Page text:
At Morgan Lewis’ recent Advanced Topics in Hedge Fund Practices conference, Morgan Lewis partners Marion Giliberti Barish and Matthew Edward Schernecke discussed the mechanics of investments in syndicated loans; opportunistic and defensive lending; common risks associated with direct lending; and recent trends in direct lending. This article highlights the key takeaways from the presentation. See our two-part primer on compliance issues for credit strategies: “Key Credit Concepts and Risks in Credit Investing” (Apr. 4, 2019); and “Additional Risks in Credit Investing” (Apr. 11, 2019); and our two‑part series “Ropes & Gray Survey and Forum Consider Credit Fund Structures, Leverage, Conflicts of Interest and Challenging Environment”: Part One (Jul. 19, 2018); and Part Two (Jul. 26, 2018).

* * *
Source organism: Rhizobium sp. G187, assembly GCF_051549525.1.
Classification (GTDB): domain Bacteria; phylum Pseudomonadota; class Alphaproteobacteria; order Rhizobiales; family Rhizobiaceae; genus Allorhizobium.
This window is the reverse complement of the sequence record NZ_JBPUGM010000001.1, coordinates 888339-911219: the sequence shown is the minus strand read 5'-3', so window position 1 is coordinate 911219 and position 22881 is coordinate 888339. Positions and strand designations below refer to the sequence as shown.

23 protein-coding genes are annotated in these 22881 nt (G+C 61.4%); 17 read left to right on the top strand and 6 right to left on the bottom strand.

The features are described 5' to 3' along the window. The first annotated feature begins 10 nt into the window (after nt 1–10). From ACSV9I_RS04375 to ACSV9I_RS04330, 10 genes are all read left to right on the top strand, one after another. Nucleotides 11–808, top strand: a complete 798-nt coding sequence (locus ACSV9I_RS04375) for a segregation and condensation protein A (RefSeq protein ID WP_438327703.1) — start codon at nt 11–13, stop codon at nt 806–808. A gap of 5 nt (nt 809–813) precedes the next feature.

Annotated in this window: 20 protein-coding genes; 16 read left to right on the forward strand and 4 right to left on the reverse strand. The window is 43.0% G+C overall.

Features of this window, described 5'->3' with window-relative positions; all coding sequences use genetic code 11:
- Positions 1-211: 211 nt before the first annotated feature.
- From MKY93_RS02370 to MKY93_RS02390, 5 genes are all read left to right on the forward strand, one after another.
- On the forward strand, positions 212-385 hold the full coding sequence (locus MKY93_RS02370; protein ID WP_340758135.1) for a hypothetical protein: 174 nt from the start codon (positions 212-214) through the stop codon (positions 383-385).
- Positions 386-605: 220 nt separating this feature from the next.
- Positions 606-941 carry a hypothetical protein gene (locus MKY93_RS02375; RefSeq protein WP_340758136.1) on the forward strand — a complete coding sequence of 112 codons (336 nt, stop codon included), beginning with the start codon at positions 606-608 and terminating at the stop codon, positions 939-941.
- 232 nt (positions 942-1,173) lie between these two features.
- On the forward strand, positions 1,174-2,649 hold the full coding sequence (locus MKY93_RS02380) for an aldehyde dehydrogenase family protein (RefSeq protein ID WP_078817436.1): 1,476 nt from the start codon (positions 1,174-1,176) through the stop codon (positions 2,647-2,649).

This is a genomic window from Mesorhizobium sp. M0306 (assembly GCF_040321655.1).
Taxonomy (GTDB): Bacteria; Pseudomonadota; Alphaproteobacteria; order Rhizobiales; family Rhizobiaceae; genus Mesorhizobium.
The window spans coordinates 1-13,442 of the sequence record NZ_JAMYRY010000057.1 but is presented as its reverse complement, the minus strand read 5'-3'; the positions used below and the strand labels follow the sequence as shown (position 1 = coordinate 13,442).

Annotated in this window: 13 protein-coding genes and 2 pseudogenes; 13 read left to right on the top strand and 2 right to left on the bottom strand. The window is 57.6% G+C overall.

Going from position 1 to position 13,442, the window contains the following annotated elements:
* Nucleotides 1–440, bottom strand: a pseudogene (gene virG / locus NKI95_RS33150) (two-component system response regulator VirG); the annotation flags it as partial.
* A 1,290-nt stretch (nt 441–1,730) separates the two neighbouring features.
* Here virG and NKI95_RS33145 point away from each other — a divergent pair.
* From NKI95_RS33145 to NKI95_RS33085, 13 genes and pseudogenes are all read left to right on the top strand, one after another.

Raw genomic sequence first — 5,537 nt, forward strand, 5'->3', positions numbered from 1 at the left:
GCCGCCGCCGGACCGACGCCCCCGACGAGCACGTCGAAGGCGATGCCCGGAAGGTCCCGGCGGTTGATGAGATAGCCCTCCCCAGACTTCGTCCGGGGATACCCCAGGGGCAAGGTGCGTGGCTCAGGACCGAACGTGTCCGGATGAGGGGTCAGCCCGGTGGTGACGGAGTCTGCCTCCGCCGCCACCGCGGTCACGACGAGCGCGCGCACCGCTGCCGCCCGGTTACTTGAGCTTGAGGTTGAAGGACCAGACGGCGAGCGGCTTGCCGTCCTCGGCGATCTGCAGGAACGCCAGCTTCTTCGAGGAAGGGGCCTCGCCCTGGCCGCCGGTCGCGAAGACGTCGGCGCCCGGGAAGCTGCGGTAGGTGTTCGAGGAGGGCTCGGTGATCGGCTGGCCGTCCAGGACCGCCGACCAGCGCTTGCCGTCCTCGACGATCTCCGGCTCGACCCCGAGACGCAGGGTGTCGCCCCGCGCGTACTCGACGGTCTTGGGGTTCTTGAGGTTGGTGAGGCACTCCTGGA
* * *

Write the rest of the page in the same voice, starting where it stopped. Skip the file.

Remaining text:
ACA 2019 Hedge Fund Survey Examines Insider Trading Controls, Cybersecurity, Valuation, Marketing and Custody (Part Two of Two)

In a recent webinar, L. Allison Charley and Lisa Ollar, both senior principal consultants at ACA Compliance Group (ACA), discussed the results of ACA’s 2019 Alternative Fund Manager Survey pertaining to hedge funds. This second article in our two-part series reviews the survey’s findings with respect to insider trading controls adopted by fund managers, cybersecurity, valuation, marketing and custody. The first article explored the survey’s demographics and its findings with respect to SEC examination trends, common questions that arise pertaining to an adviser’s code of ethics, surveillance of electronic communications, trade documentation and expense allocations. See our coverage of ACA’s 2017 compliance survey: “SEC Exams and Practices Used to Mitigate Counterparty Risk” (Jan. 18, 2018); and “Investment Allocations, Conflicts of Interest and Valuation” (Feb. 1, 2018).